Horizontal Pod Autoscaler – KubeCon + CloudNativeCon NA 2021

Thanks to all those who attended! As promised, here are the basic steps on scaling your application in Kubernetes.

This demo was based off the official documentation, that way you can refer to it for more details.

https://kubernetes.io/docs/tasks/run-application/horizontal-pod-autoscale-walkthrough/

While using the above demo as a base, our demo highlights the issues/errors that can happen along the way.

Assumptions

  • 1 control plane node (we use labels to limit to one node for simplicity)
  • Install¬†jq¬†(if you want to use it), else parse results another way

Setup

Showing failures

If you installed a single control plane node using kubeadm, the following commands fail out of the box.

kubectl get --raw "/apis/metrics.k8s.io/v1beta1/" kubectl top pods

n.b. If you add -v=6 (or higher) you can see the actual REST-like calls including HTTP errors like 404

Install metrics server

While there is a router (the api server), their is no server to respond (aka. a metrics server). We need to install one.

curl -sLO https://github.com/kubernetes-sigs/metrics-server/releases/download/v0.5.1/components.yaml

Review the metrics manifest file you just downloaded (vi components.yaml). Notice it is mostly security (RBAC) setup and configuration to launch the metrics server and setup a clusterIP.

kubectl apply -f components.yaml

Show startup issues

While it may appear to setup the metrics server, it is not fully operational yet. If you describe the pod, you will notice many lines complaining about TLS/https.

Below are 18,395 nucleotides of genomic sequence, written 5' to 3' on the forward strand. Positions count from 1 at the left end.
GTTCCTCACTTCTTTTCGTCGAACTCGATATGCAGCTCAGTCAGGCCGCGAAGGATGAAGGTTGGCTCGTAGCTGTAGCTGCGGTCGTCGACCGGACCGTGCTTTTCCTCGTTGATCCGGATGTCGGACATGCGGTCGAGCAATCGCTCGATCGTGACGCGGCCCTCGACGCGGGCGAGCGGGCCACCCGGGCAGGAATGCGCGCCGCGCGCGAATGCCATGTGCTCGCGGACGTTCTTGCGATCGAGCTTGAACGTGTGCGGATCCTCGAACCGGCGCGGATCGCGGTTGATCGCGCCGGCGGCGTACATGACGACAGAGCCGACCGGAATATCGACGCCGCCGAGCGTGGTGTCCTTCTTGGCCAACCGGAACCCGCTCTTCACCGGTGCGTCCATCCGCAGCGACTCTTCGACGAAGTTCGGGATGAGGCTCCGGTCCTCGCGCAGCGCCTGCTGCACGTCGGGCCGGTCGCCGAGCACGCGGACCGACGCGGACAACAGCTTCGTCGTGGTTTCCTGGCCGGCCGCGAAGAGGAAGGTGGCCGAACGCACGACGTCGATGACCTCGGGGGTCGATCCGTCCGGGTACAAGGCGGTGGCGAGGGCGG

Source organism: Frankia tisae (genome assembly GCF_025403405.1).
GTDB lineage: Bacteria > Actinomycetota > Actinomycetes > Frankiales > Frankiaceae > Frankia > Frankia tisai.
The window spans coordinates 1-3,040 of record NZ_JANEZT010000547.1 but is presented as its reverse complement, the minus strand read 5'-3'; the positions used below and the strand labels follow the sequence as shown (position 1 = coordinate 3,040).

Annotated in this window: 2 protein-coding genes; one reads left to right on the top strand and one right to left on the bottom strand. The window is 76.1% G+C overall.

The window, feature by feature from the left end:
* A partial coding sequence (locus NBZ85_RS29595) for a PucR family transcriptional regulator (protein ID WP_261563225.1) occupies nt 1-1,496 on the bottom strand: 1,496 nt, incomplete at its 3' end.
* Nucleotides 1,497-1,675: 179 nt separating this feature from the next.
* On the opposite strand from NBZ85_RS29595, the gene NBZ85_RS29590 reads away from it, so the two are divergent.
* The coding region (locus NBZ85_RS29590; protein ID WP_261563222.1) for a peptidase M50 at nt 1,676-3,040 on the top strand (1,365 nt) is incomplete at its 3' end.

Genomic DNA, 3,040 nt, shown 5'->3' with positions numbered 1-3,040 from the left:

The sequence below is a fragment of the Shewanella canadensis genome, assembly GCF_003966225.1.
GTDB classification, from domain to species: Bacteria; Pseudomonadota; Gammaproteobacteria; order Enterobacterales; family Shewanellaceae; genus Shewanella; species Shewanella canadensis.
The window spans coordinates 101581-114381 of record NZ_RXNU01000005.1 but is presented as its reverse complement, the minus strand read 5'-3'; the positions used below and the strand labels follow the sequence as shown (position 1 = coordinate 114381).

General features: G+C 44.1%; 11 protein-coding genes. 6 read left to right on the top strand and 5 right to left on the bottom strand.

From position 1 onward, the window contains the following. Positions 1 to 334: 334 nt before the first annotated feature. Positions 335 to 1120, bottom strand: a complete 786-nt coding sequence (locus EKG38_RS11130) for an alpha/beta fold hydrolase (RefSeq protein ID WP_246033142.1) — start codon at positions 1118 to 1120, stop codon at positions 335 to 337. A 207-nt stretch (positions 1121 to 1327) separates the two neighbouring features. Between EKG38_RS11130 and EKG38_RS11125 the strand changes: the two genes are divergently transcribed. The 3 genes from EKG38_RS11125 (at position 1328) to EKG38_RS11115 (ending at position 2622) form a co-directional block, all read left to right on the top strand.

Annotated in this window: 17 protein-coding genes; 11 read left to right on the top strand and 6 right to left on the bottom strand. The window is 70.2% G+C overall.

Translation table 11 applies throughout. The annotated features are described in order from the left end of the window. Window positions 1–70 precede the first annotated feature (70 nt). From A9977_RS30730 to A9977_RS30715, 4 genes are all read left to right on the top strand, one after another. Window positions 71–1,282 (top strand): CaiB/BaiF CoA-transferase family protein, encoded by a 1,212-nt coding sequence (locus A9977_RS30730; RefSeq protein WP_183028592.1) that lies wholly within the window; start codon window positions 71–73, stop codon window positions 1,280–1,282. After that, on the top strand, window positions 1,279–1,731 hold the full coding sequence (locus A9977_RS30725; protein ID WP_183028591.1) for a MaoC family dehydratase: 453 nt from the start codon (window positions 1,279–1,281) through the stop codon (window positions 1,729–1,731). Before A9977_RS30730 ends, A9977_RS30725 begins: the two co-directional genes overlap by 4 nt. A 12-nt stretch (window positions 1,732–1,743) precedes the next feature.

Due to our limited time, we will disable the TLS check. Change this section:

    spec:
      containers:
      - args:
        - --cert-dir=/tmp
        - --secure-port=443
        - --kubelet-preferred-address-types=InternalIP,ExternalIP,Hostname
        - --kubelet-use-node-status-port
        - --metric-resolution=15s
        image: k8s.gcr.io/metrics-server/metrics-server:v0.5.1

to this (add –kubelet-insecure-tls):

    spec:
      containers:
      - args:
        - --cert-dir=/tmp
        - --secure-port=443
        - --kubelet-preferred-address-types=InternalIP,ExternalIP,Hostname
        - --kubelet-use-node-status-port
        - --metric-resolution=15s
        - --kubelet-insecure-tls
        image: k8s.gcr.io/metrics-server/metrics-server:v0.5.1

Reapply your manifest file, this takes a minute, but will replace the broken pod with a working pod (again, don’t run this setup in production).

kubectl apply -f components.yaml

Show metrics working

If all goes well, these commands:

kubectl get --raw "/apis/metrics.k8s.io/v1beta1/" kubectl top pods

are now reporting stats back!

Demo load

We next create an application and deploy it. This will be our target to scale up and down.

Show code

Make sure the following php code is in the “code” subdirectory, as Docker needs that for build context.

~$ cat ./code/index.php 
<?php
  $x = 0.0001;
  for ($i = 0; $i <= 1000000; $i++) {
    $x += sqrt($x);
  }
  echo "OK!";
?>

Build Docker image

cat << EOF | sudo docker image build -t myphpapp:v0.1 -f- ./code
FROM php:5-apache
COPY index.php /var/www/html/index.php
RUN chmod a+rx index.php
EOF

Deploy application

Using the following deployment manifest, we deploy our new image. HPA works with resources that have a ‘replica’ feature. Here we start with a replication of 1.